Overall, there are five map parameters whose resolution needs to be set up front: longitude, latitude, depth, time and frequency. The purpose of the map determines the resolutions chosen. If used for EIAs, then regulatory requirements and, last but not least, the target species will affect the selection of parameters and their resolution. Ultimately, it would be sensible to display noise maps in terms of quantities and resolutions that relate to the way sound is perceived by or affects animals.
Common input parameters
The input parameters needed to produce noise maps are those that are used in common noise models. They relate to the hydroacoustic characteristics of the water column (temperature, salinity,…), geoacoustic properties of the seafloor (density, attenuation, …), bathymetry, and potentially additional parameters (sea surface roughness, ice cover, …). There are public databases for some of these environmental parameters. In addition, much more detailed information (with better temporal or spatial resolution) often exists within government or industry, not publicly accessible. Regulators sometimes require that data be made publicly available. Occasionally, data are kept proprietary for a certain number of years only, and become available afterwards. Ambient noise (e.g. wind-dependent noise) could be included in noise maps, but is often not considered. To map anthropogenic noise, input parameters related to the source type and location are needed, e.g. ship AIS data including ship type, size, draught, speed etc.
All of the input parameters and the noise model have a level of uncertainty, which determines the uncertainty of the output noise map. An error analysis should always be done. To assess the uncertainty of the noise map, a sensitivity analysis can be performed based on the variability of each parameter. Most commonly, a single realisation of the model and map are presented. It would not be difficult to only show data (e.g. noise levels in geographic cells) that have less than a threshold value in uncertainty. Or, uncertainty itself can be plotted in a map. This might highlight areas where errors could be large and where more measurements in combination with modelling need to be done. Maps that show percentiles or probabilities of certain levels rather than long-term averages may be preferable in EIA scenarios.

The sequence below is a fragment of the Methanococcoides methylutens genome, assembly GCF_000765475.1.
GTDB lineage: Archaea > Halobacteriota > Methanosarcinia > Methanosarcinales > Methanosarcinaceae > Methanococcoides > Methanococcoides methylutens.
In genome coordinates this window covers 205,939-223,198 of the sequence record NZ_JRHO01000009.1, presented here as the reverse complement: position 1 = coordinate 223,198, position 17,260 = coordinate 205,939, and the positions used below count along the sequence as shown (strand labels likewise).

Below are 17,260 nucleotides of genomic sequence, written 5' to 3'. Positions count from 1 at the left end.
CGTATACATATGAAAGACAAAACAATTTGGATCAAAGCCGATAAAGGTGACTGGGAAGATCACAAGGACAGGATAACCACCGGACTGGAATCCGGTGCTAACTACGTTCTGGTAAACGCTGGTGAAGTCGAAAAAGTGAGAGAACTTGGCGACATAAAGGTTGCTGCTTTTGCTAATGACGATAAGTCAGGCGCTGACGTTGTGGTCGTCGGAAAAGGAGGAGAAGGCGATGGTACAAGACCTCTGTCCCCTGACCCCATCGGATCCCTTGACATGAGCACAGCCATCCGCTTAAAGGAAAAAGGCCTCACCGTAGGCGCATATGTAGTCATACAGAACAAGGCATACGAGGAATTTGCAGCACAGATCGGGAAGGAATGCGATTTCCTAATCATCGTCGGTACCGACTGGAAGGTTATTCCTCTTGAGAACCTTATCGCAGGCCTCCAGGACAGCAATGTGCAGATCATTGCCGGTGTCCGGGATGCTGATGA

Noise modelling and mapping typically occurs prior to operations. The outputs are often validated in situ by recording the received sound on moored, drifting or towed hydrophones. For large-scale mapping projects, ocean observatories such as CTBTO provide an opportunity for validation of noise maps. In situ recordings can be used to improve models. E.g., the geoacoustic properties of the seafloor are often the largest source of uncertainty in noise models, and in situ recordings can be used to adjust the seafloor parameters to provide more accurate model outputs at the same location later. Validation and modelling can go hand-in-hand when real-time data feed back into ongoing modelling effort.
oceanoise2017 provided a broad overview of current and recent noise modelling and mapping projects. Maps differed largely in their spatial and temporal resolution, and in the quantities displayed.
It was recognised that the goal of the map drives the type of map. It would be helpful to derive a set of guidelines on how to produce the “best” map fit for a specific purpose, in order to reduce errors and variability, and to make maps more comparable.
Uncertainty is mostly not displayed, and guidance and agreement on error analysis and improvement of accuracy might be helpful.
Maps appear to be most commonly used for EIAs, either short-term, operation-specific EIAs, or long-term, habitat-level EIAs. How displayed noise levels link to GES, remains an active area of research. The application of noise maps to conservation management and marine spatial planning is perhaps the ultimate goa